In Princeton, New Jersey on May 17, 1776, Rev. John Witherspoon delivered the sermon "The Dominion of Providence Over the Passions of Men," based on Psalm 76: 10: "Surely the Wrath of Man shall praise thee; the remainder of Wrath shalt thou restrain."
Witherspoon maintained that "the ambition of mistaken princes...and even the inhumanity of brutal soldiers, however dreadful, shall finally promote the glory of God...." In fact, the misconduct of British soldiers alienated many Americans, turning Americans against the Crown. Witherspoon added, "...in the mean time, while the storm continues, his mercy and kindness shall appear in prescribing bounds to their rage and fury."
Born in Scotland, John Witherspoon came to Princeton in 1768 to serve as the sixth president of the College of New Jersey (now Princeton University). As a delegate from New Jersey in the Continental Congress, Witherspoon signed the Declaration of Independence. Witherspoon also served in the New Jersey Ratifying Convention (1787), which ratified the federal Constitution.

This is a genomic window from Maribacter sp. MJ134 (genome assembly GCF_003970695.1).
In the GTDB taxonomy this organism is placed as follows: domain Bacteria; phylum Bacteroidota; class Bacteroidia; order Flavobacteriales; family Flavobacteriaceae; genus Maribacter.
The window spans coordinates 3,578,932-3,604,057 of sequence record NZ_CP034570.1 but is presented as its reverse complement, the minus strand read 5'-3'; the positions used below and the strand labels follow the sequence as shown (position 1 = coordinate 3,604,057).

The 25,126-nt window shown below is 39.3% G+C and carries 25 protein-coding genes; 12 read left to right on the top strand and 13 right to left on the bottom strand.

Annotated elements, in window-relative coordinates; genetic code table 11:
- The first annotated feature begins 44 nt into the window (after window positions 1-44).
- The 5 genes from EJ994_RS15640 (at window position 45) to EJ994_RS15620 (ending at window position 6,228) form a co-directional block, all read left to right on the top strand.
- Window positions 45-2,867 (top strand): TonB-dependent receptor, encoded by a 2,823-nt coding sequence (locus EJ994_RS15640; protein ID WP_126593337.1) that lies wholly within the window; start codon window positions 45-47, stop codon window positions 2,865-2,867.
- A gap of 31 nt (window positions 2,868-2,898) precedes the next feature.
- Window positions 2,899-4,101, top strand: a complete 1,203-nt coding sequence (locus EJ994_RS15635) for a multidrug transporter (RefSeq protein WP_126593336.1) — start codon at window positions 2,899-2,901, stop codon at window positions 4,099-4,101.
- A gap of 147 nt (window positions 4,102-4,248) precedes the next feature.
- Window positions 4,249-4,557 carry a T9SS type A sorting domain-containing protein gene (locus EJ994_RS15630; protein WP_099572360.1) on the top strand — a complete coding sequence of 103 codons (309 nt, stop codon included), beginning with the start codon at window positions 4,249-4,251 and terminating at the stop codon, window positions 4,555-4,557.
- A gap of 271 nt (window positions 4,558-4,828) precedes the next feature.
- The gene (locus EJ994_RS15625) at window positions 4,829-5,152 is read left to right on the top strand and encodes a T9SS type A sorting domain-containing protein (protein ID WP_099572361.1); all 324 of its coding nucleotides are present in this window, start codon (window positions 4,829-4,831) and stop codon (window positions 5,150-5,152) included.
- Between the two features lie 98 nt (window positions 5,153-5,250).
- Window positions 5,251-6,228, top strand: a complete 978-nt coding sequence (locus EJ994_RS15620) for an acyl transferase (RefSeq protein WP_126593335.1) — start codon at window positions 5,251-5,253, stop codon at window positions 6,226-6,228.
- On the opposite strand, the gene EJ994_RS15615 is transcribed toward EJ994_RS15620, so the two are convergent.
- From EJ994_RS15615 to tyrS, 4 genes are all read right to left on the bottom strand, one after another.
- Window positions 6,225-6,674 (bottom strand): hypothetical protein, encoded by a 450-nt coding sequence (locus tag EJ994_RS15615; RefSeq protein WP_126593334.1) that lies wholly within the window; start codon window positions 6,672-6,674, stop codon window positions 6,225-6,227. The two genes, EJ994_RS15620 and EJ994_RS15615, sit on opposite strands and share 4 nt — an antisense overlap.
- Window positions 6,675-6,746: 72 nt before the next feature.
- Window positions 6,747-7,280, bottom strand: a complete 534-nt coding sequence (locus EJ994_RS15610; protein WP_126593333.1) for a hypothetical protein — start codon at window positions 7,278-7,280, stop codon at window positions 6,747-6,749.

Witherspoon's prominance and activism energized the clergy, especially his fellow-Presbyterian clergymen, as promoters of American independence. Witherspoon authored "A Pastoral Letter from the Synod of New York and Philadelphia," to be read from the pulpits of the churches of the synod on June 29, 1775. Thomas Miller writes that the letter "changed the role of the Presbyterian clergy from uncommitted observers to active supporters of the revolution."
Jeffrey H. Morrison, John Witherspoon and the Founding of the American Republic (Notre Dame, Indiana: University of Notre Dame, 2005), 2; Thomas Miller, ed., The Selected Writings of John Witherspoon (Carbondale: Southern Illinoi University Press, 1990), 29.